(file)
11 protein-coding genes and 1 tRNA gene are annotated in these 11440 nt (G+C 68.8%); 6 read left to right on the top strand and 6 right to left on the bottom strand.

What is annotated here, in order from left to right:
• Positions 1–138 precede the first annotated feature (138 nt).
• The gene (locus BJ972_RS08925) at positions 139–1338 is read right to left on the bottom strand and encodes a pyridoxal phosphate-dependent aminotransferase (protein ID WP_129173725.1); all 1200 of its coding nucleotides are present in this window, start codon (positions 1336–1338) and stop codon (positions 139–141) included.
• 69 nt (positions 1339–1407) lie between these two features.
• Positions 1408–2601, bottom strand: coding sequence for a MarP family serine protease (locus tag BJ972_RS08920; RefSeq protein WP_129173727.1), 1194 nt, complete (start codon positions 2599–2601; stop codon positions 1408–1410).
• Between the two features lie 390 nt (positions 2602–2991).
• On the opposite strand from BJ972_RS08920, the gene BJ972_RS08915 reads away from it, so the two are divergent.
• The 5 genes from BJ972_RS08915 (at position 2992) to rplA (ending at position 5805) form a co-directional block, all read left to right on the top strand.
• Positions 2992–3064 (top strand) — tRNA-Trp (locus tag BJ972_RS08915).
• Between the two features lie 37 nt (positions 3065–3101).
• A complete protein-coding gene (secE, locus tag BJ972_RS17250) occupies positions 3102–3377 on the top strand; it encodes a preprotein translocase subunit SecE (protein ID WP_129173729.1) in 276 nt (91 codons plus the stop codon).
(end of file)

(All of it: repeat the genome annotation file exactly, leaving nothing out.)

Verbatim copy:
11 protein-coding genes and 1 tRNA gene are annotated in these 11440 nt (G+C 68.8%); 6 read left to right on the top strand and 6 right to left on the bottom strand.

What is annotated here, in order from left to right:
• Positions 1–138 precede the first annotated feature (138 nt).
• The gene (locus BJ972_RS08925) at positions 139–1338 is read right to left on the bottom strand and encodes a pyridoxal phosphate-dependent aminotransferase (protein ID WP_129173725.1); all 1200 of its coding nucleotides are present in this window, start codon (positions 1336–1338) and stop codon (positions 139–141) included.
• 69 nt (positions 1339–1407) lie between these two features.
• Positions 1408–2601, bottom strand: coding sequence for a MarP family serine protease (locus tag BJ972_RS08920; RefSeq protein WP_129173727.1), 1194 nt, complete (start codon positions 2599–2601; stop codon positions 1408–1410).
• Between the two features lie 390 nt (positions 2602–2991).
• On the opposite strand from BJ972_RS08920, the gene BJ972_RS08915 reads away from it, so the two are divergent.
• The 5 genes from BJ972_RS08915 (at position 2992) to rplA (ending at position 5805) form a co-directional block, all read left to right on the top strand.
• Positions 2992–3064 (top strand) — tRNA-Trp (locus tag BJ972_RS08915).
• Between the two features lie 37 nt (positions 3065–3101).
• A complete protein-coding gene (secE, locus tag BJ972_RS17250) occupies positions 3102–3377 on the top strand; it encodes a preprotein translocase subunit SecE (protein ID WP_129173729.1) in 276 nt (91 codons plus the stop codon).